Who follows a twitter user, and location data simply are not relevant, IMO, to the criminal prosecution.
              And you can't get a warrant to grab and search for information that isn't directly relevant to the crime. [And since specifically protected constitutional issues are a

        • by microbee (682094)

          : Immoral crimes exist and one of the ways to change them is to break them.

          As they say, if this is a legitimate crime, your body will resist and stop you from committing it.

        • by Chibi Merrow (226057) <mrmerrow@@@monkeyinfinity...net> on Friday September 14, 2012 @03:52PM (#41339017) Homepage Journal

          I'm as much a fan of privacy as anyone else on Slashdot, but this is different.

          Actually, it's different but in a completely different way than you suggest. What actually happened was the government demanded this guy's personal info, Twitter informed the guy the government was trying to get it, and the guy then moved to quash.

          The Judge then ruled that the guy has no interest in his own data, since it's on Twitter's servers and he gave them a license, and therefore he has no standing to file a motion to protect his own information.

          The judge then said Twitter had to hand over the information, since they had no reason to protect him. Twitter and this guy appealed the decision, since it's obviously kind of boneheaded that a judge would say "You don't have a right to prevent us from asking for your information if someone else has it." That appeal is pending.

          The judge then sent Twitter a letter, asking why he shouldn't find them in contempt for not turning over the information. Twitter pointed to the pending appeal, and he essentially said "I don't care about your appeal, I'm the judge here, which means I'm right, you're wrong. Turn it over or face sanctions."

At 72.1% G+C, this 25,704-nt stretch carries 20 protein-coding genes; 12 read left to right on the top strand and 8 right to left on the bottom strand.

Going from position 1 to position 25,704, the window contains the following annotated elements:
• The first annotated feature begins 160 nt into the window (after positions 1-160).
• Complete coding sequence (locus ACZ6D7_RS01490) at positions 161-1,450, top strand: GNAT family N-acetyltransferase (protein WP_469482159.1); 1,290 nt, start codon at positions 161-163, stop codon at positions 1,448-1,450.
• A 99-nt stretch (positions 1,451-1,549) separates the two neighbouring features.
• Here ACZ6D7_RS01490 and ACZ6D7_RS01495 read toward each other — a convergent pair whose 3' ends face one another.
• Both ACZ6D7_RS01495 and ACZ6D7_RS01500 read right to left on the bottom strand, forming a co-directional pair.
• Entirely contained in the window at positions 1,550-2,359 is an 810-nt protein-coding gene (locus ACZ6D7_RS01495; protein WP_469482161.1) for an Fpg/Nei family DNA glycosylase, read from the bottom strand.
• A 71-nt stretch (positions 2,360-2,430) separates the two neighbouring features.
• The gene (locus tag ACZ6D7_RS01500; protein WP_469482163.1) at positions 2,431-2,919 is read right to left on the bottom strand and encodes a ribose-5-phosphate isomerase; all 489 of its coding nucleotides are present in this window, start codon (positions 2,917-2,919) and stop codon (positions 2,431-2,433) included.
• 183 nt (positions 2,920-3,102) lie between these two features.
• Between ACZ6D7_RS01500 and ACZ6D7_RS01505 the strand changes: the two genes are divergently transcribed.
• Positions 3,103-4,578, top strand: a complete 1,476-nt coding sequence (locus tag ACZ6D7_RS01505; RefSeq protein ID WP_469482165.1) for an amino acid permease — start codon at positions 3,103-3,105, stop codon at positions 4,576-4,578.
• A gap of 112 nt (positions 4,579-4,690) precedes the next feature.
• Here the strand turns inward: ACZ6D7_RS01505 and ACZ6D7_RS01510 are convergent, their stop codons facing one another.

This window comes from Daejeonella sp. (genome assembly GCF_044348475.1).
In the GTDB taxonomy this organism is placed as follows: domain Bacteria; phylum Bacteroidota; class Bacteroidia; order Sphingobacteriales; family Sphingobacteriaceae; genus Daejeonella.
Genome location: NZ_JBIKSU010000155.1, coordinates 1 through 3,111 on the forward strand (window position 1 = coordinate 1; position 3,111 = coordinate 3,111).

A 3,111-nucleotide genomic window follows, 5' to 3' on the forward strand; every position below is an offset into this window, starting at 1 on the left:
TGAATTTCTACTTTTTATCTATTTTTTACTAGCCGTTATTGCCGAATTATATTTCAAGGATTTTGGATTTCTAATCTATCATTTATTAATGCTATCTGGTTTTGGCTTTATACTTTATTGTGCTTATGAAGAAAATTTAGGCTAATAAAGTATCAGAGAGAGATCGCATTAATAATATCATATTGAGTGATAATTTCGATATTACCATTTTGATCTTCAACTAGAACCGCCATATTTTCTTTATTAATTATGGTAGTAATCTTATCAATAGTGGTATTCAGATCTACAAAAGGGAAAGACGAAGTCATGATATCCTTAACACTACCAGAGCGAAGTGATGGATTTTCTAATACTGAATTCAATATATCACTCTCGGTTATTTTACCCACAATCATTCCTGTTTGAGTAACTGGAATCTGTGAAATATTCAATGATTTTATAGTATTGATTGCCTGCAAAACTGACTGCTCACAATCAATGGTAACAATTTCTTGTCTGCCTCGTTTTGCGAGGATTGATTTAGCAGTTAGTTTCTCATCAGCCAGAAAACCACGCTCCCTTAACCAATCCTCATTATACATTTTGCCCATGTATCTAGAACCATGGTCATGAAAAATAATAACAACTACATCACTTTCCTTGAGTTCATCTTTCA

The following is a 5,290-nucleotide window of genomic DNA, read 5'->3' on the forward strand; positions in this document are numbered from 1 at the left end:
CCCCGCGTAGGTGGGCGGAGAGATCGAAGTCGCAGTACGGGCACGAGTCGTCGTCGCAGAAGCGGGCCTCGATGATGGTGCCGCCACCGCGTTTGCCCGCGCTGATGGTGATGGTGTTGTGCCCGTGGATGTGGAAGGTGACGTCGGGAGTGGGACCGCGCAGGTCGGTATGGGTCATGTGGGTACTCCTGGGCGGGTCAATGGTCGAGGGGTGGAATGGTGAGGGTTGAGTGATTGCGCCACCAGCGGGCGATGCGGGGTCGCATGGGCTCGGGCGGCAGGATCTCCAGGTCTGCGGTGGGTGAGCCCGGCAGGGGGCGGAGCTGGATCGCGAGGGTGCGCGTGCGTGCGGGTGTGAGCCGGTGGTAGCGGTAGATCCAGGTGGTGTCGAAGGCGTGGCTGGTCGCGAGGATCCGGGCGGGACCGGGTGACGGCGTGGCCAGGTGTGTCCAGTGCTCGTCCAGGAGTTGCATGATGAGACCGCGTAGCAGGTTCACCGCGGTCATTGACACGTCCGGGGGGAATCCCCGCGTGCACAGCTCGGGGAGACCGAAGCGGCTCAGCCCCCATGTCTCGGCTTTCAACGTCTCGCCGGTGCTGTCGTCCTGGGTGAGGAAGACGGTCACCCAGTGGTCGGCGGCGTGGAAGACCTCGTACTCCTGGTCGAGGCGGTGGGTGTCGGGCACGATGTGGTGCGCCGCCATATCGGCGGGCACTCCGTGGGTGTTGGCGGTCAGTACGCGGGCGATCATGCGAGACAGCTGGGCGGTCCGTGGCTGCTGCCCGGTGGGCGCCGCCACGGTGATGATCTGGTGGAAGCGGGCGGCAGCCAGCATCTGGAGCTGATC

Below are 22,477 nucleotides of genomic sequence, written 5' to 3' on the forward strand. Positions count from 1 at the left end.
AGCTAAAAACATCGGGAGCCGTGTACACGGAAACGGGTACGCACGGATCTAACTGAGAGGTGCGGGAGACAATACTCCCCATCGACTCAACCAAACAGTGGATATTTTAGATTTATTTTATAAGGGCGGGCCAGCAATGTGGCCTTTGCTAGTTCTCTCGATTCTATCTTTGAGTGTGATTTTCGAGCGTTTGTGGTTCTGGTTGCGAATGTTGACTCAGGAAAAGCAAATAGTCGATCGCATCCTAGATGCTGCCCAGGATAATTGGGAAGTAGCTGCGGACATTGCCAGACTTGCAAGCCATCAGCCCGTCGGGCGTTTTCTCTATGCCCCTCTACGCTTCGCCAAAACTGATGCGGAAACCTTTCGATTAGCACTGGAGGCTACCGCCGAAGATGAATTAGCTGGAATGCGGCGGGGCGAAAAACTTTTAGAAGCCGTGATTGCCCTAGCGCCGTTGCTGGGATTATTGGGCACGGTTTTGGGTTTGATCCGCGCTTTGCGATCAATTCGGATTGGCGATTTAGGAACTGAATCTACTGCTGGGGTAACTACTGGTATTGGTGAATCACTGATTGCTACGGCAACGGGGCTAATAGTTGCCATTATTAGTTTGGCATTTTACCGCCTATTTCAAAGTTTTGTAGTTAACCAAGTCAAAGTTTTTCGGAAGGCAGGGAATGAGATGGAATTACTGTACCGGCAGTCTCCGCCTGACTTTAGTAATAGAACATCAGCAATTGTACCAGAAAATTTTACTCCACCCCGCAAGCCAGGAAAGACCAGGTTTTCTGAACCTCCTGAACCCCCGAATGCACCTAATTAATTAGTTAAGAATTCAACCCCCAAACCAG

So while I agree with you that people performing civil disobedience should be prepared to face the consequences for it, this case isn't even at that point yet. This is all over the government completely abusing due process and trying to prevent the guy from even having a say in the investigation!

        • by MrEricSir (398214)

          There's no expectation of privacy on a twitter message nor should there be. Further, this is evidence of a crime. No, it's not a serious crime (murder etc), but if the claim made by the prosecution is shown to be valid then it is a crime. The tweets will probably do that. If they exonerated him he would present them himself I'd wager, so in all likelihood they do not.

          Okay, then why couldn't the police just get a warrant?

          Also, as others have said there's more to this than public data. Not every piece of dat

          • by Americano (920576)

            A subpoena is the appropriate legal step here. Unless you really think it's necessary for police to kick in Twitter's server room doors, unhook all of the servers that might be relevant to the investigation, and cart them off for indexing and analysis by some third party IT agency?